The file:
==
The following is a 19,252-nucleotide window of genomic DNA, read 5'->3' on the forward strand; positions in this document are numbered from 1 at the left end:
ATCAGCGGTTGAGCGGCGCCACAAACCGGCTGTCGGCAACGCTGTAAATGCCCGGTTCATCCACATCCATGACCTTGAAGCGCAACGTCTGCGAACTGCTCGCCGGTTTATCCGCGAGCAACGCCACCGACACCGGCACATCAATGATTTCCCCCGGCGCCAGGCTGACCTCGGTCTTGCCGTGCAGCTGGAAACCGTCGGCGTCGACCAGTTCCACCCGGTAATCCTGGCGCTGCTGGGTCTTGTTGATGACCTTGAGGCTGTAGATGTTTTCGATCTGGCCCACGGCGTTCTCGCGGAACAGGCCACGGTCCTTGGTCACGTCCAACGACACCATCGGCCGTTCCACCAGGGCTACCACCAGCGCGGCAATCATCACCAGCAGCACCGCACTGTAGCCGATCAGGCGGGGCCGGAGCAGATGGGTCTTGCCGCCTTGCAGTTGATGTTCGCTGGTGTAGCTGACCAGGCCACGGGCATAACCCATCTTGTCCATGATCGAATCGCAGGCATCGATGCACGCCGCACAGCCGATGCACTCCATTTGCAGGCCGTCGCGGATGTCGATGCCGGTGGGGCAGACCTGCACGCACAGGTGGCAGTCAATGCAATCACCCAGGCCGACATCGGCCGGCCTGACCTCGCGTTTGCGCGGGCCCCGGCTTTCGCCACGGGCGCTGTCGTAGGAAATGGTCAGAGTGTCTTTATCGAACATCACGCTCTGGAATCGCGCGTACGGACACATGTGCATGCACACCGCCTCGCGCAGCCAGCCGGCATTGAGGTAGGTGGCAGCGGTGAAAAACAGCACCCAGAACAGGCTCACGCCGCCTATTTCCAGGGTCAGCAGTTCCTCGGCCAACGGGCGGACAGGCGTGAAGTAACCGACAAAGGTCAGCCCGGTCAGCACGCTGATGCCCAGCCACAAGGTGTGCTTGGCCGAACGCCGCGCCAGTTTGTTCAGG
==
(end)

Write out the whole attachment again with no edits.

The following is a 19,252-nucleotide window of genomic DNA, read 5'->3' on the forward strand; positions in this document are numbered from 1 at the left end:
ATCAGCGGTTGAGCGGCGCCACAAACCGGCTGTCGGCAACGCTGTAAATGCCCGGTTCATCCACATCCATGACCTTGAAGCGCAACGTCTGCGAACTGCTCGCCGGTTTATCCGCGAGCAACGCCACCGACACCGGCACATCAATGATTTCCCCCGGCGCCAGGCTGACCTCGGTCTTGCCGTGCAGCTGGAAACCGTCGGCGTCGACCAGTTCCACCCGGTAATCCTGGCGCTGCTGGGTCTTGTTGATGACCTTGAGGCTGTAGATGTTTTCGATCTGGCCCACGGCGTTCTCGCGGAACAGGCCACGGTCCTTGGTCACGTCCAACGACACCATCGGCCGTTCCACCAGGGCTACCACCAGCGCGGCAATCATCACCAGCAGCACCGCACTGTAGCCGATCAGGCGGGGCCGGAGCAGATGGGTCTTGCCGCCTTGCAGTTGATGTTCGCTGGTGTAGCTGACCAGGCCACGGGCATAACCCATCTTGTCCATGATCGAATCGCAGGCATCGATGCACGCCGCACAGCCGATGCACTCCATTTGCAGGCCGTCGCGGATGTCGATGCCGGTGGGGCAGACCTGCACGCACAGGTGGCAGTCAATGCAATCACCCAGGCCGACATCGGCCGGCCTGACCTCGCGTTTGCGCGGGCCCCGGCTTTCGCCACGGGCGCTGTCGTAGGAAATGGTCAGAGTGTCTTTATCGAACATCACGCTCTGGAATCGCGCGTACGGACACATGTGCATGCACACCGCCTCGCGCAGCCAGCCGGCATTGAGGTAGGTGGCAGCGGTGAAAAACAGCACCCAGAACAGGCTCACGCCGCCTATTTCCAGGGTCAGCAGTTCCTCGGCCAACGGGCGGACAGGCGTGAAGTAACCGACAAAGGTCAGCCCGGTCAGCACGCTGATGCCCAGCCACAAGGTGTGCTTGGCCGAACGCCGCGCCAGTTTGTTCAGG